What is a visa? Do I need one? 

Essentially, a travel visa is a document that shows you’re allowed to enter a specific country, for a specific length of time, to do a specific thing such as tour or study or work. Travel visa requirements depend on your citizenship. Start by informing yourself on what the entry restrictions are for the country you are visiting. With regards to American tourists, some countries require visas, some do not, and some base the need for a visa on your length of stay.

What’s my first move?

When hunting for visa applications online, you’ll want to start at the embassy or consulate website for the nation you’re visiting. Typically, you’ll fill out visa application forms online, print and mail them in, or hand deliver them to the nation’s local consulate. After processing your documents, the consulate will mail you a visa that attaches into your passport. On average, the process takes anywhere from two weeks to two months.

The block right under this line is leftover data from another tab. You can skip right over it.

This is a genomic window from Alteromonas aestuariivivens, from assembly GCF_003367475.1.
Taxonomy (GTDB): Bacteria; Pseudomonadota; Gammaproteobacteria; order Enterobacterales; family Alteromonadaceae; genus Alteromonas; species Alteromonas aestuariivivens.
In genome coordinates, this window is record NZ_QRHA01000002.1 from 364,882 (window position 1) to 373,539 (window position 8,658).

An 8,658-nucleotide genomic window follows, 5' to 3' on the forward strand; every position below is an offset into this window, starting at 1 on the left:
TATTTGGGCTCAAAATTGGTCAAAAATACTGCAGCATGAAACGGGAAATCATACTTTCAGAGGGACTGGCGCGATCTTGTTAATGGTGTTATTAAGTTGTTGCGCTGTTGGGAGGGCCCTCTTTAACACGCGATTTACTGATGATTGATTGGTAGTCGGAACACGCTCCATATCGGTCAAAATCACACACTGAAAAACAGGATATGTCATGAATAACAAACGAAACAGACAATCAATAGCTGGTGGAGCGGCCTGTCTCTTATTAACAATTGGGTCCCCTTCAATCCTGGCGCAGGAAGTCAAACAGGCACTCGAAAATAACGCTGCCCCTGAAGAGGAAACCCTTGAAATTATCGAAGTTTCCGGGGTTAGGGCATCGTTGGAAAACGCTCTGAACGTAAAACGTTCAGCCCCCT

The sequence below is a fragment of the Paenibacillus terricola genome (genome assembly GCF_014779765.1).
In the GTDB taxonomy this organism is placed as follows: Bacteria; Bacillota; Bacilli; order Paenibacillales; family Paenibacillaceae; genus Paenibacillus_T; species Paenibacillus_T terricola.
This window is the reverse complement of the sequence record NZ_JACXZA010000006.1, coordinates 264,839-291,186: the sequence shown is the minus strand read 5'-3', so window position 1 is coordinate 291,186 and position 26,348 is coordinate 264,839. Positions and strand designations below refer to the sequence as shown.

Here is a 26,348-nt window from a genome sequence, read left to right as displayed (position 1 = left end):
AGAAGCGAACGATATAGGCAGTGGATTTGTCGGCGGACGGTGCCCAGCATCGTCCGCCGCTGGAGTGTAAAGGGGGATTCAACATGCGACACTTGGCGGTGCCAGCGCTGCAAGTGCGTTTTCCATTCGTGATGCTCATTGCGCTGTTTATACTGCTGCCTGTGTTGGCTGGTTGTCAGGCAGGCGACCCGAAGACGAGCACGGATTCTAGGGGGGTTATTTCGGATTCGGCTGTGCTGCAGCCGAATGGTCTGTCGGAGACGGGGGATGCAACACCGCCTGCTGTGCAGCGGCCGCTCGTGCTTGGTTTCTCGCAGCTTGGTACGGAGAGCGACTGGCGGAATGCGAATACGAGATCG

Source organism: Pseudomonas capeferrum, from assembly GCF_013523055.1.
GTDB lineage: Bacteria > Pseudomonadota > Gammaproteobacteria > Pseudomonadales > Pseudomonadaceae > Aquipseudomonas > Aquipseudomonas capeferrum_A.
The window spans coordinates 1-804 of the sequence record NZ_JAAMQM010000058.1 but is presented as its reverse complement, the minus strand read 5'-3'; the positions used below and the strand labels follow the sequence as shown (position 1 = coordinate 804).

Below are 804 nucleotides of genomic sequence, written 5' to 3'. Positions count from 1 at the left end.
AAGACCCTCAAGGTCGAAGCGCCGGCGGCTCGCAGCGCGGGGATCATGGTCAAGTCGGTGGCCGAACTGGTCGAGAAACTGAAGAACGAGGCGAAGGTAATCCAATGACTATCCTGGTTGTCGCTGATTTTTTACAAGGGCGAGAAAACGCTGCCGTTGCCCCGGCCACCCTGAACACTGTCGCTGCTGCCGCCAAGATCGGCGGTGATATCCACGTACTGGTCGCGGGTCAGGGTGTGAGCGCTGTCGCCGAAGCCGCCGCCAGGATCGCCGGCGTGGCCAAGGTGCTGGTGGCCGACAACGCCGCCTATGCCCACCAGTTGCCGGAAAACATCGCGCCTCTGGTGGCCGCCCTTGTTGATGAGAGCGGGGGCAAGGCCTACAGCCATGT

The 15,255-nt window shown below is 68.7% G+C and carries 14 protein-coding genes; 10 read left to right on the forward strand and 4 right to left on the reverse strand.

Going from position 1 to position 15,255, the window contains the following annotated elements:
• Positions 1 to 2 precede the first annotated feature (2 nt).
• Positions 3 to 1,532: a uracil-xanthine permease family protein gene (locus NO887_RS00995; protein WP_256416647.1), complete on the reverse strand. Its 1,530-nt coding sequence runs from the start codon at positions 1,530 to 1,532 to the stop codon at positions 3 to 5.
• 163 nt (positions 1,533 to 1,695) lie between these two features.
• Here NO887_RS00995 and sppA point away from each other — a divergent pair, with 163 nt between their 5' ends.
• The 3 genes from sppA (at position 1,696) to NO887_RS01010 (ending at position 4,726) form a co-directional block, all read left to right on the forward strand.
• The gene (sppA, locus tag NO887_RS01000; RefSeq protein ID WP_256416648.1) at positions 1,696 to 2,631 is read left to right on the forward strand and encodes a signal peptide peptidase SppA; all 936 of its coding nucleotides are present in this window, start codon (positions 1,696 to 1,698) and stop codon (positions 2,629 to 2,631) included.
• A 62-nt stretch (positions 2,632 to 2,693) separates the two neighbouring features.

What will it cost? How can I expedite this process?

You'll usually have to send a money order or check along with your visa application. If you are pressed for time, there are agencies that will fill out paperwork and secure a visa for you. Brown has a contract with CIBT Visas, or you can also find these services at,, and more.

How do I start to prepare for my trip?

If you are an undergraduate, you are required to register your trip with Sojourn Abroad at If you are a graduate or medical school student, you are strongly encouraged to register your trip. The Sojourn Abroad Guide provides useful information about travel requirements, health and safety abroad, cultural adjustment, and the logistics of living in another country. Brown also requires International Health Insurance.

What International Health Insurance do I need?